Guyana transitioning to a ‘green state’ is a major part of President David Granger’s vision for the country’s advancement. This vision not only takes into account the realities of global warming but is also aimed at ensuring that environmental sustainability is aligned with economic development.

With its coastline at over a meter below sea level, Guyana fits the description of a Small Island and Coastal Low Lying Developing State (SIDS), which are particularly vulnerable to the impacts of climate change. These impacts are already being felt and Guyana has begun to initiate action to build resilience, enhance its capacities to adapt and contribute to a sustainable world.

President Granger believes that the Green Development Agenda will promote increased investment in biodiversity, coastal zone and solid waste management, ecological and environmental services, eco-education and ecotourism, Information and Communication Technology, the extension of protected areas and in the generation of renewable energy. These are the main objectives of the ‘green’ state.

On this week’s Government in Action, we take a look at President Granger’s recent visit and address to the Global Environmental Facility (GEF) in Vietnam, the financing opportunities available to aid Guyana’s ‘green’ agenda and what it means to a country like ours.

The Green Development Agenda
President Granger has been utilising every platform available to promote Guyana in an effort to ensure that the pursuit of green development receives support locally, regionally and internationally. His latest advocacy for support and collective action to be taken to combat the threats of global warming and climate change came at the Sixth Assembly of the GEF in Vietnam.

According to its website, the Facility was established on the eve of the 1992 Rio Earth Summit to help tackle the planet’s most pressing environmental problems. Since then, the GEF has provided over $17.9 billion in grants and mobilized an additional $93.2 billion in co-financing for more than 4500 projects in 170 countries. Today, the GEF is an international partnership of 183 countries, international institutions, civil society organizations and the private sector that addresses global environmental issues.

The Guyanese Head of State said that Guyana and the GEF recognise the necessity and urgency of “delivering transformational change” to confront the challenges to the earth’s environment.

He noted that incremental change, while necessary, will not be sufficient to avert environmental catastrophe. President Granger said that change must be comprehensive and the GEF –the world’s foremost institution for financing environmental change – must aim at “delivering transformational change” by forging not only “global” but also, regional and “local” partnerships.

“It must leverage the potential of contiguous states at the “local” level to contribute to solutions at the global level. Global environmental threats cannot be resolved only by the existing level and rate of everyday responses. International environmental cooperation must continuously seek comprehensive and cohesive solutions to stubborn, unchanging or deteriorating situations.

This Sixth Assembly, by identifying the prevalence and persistence of climate change, deforestation, land degradation and water pollution, and by proposing responses to these challenges, emphasizes the need for deeper and different approaches to international environmental cooperation. The Facility’s thirty-two constituencies embrace small-, medium- and large-sized states. These constituencies might be administratively, financially or culturally convenient but their architecture could have unanticipated consequences,” he said.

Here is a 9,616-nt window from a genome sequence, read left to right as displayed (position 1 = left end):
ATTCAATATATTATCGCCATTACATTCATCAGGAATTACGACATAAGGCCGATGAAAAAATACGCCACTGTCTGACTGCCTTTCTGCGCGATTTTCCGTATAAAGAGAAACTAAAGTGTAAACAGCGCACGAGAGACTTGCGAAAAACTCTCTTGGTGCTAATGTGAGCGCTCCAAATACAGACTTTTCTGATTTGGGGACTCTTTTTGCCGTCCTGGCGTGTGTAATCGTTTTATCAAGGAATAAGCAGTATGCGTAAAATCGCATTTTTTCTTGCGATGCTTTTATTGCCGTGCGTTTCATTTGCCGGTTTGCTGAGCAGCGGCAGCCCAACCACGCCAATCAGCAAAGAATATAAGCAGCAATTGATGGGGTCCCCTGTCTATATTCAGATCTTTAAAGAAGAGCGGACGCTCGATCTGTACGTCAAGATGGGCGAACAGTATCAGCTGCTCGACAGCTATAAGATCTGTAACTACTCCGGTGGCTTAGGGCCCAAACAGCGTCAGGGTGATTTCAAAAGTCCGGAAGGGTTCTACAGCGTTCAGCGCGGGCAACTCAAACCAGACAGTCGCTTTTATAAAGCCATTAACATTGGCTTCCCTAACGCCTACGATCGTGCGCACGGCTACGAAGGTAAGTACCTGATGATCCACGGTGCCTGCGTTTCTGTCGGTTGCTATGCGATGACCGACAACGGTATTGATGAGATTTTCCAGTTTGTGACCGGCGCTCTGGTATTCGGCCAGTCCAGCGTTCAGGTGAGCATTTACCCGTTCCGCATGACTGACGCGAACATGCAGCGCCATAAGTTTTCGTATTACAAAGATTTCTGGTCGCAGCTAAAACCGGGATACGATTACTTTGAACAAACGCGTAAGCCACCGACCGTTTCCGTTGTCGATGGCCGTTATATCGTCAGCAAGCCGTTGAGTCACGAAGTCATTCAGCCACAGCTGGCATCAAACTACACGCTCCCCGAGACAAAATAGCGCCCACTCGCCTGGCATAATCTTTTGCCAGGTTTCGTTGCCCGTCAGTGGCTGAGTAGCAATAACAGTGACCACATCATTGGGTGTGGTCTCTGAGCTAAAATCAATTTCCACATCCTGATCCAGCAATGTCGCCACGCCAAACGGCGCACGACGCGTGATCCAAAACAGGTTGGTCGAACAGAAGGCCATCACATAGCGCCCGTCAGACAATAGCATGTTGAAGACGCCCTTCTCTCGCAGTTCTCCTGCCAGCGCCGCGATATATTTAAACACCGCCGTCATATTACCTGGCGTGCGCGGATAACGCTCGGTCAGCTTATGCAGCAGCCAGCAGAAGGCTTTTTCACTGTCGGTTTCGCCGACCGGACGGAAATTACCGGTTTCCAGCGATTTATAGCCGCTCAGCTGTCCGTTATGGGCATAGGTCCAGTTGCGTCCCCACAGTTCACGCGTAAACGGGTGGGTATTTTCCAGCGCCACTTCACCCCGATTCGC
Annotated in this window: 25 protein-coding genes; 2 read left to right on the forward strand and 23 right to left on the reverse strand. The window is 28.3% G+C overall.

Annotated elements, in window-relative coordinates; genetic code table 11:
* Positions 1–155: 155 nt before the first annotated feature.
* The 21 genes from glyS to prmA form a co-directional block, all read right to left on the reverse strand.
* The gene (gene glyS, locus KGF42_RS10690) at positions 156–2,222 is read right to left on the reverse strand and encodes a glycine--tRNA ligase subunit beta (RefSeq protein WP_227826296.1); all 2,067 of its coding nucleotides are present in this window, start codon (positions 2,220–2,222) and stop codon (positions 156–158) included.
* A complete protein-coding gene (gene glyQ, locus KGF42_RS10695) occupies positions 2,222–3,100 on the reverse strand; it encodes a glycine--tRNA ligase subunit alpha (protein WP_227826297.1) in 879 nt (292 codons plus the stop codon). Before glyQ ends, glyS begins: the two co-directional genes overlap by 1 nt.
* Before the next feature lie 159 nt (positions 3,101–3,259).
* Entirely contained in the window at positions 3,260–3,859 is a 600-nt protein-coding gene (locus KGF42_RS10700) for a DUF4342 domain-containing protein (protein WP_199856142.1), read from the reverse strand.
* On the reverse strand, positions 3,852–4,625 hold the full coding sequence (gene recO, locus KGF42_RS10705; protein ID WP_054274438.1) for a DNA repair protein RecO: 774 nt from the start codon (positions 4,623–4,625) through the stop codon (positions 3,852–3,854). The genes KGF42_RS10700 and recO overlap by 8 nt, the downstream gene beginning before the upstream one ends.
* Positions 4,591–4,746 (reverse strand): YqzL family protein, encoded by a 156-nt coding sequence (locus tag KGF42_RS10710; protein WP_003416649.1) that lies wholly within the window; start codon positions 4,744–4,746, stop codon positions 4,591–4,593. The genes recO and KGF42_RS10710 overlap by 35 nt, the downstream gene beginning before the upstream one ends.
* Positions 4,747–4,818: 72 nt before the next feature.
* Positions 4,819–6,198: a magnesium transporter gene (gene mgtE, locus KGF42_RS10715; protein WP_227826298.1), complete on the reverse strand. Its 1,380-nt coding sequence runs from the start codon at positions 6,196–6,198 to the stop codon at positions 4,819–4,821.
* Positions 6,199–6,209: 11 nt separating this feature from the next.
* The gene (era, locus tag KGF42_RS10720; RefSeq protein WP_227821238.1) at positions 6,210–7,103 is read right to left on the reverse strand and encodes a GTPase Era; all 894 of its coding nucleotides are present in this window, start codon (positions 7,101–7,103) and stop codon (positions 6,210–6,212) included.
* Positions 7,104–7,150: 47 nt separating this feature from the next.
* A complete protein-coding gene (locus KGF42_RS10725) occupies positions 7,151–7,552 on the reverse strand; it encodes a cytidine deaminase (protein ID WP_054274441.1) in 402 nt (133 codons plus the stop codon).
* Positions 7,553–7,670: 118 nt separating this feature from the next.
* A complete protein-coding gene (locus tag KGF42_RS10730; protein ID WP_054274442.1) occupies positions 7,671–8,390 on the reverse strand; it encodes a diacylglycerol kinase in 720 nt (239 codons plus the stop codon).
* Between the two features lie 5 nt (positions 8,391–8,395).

The President said that Guyana is at the centre of a geomorphic zone known as the ‘Guiana Shield’ which, with international cooperation and the combination of efforts, could contribute even more to “delivering transformational environmental change” more comprehensively. The GEF was established to promote global environmental cooperation and President Granger acknowledged that the GEF has been a financial lifeline for projects for small states, enabling them to enhance their contribution to global environmental security for the past 27 years.

“The GEF is ideally suited to promote international environmental cooperation by assisting small states, to build greater capacity by ensuring financial mechanisms that are more flexible and accessible, to undertake environmental action that will yield benefits at the local, regional and global levels and to collaborate more effectively by establishing multi-state, sub-regional organizations. The sun is about to set on the GEF’s Sixth Assembly but a new day is soon to dawn. This Assembly’s momentum must not be slowed. The challenge of “delivering transformational change” at all levels and in all zones must be embraced in the days, months and years ahead. There is no alternative earth. Eternity is at stake,” the Head of State noted.

GEF Financing
As articulated by the Head of State, international, regional and even local climate financing and support are necessary to achieve the vision of a ‘green’ agenda. Through the GEF, Guyana has been able to benefit in significant ways to bring projects on stream, which will help to realise the vision of a ‘green’ state.

CCGGY 5The Office of Climate Change, which falls under the purview of the Ministry of the Presidency (MoTP), over the past two years, has been making great strides in advancing President Granger’s ‘green’ agenda through tangible, transformative initiatives at both the community and national levels. This progress was possible through support from the GEF and other international and regional mechanisms. Head of the Office, Ms. Janelle Christian, in a recent interview said the OCC, as well as other agencies such as the Guyana Lands and Surveys Commission (GLSC) and the Environmental Protection Agency (EPA), have been able to benefit from financing opportunities.

The OCC in partnership with the United Nations Development Programme (UNDP) is in the process of a US $1.6M programme, known as Mainstreaming Low Emissions Technology in Guyana. The funding is being secured through the Global Environmental Facility.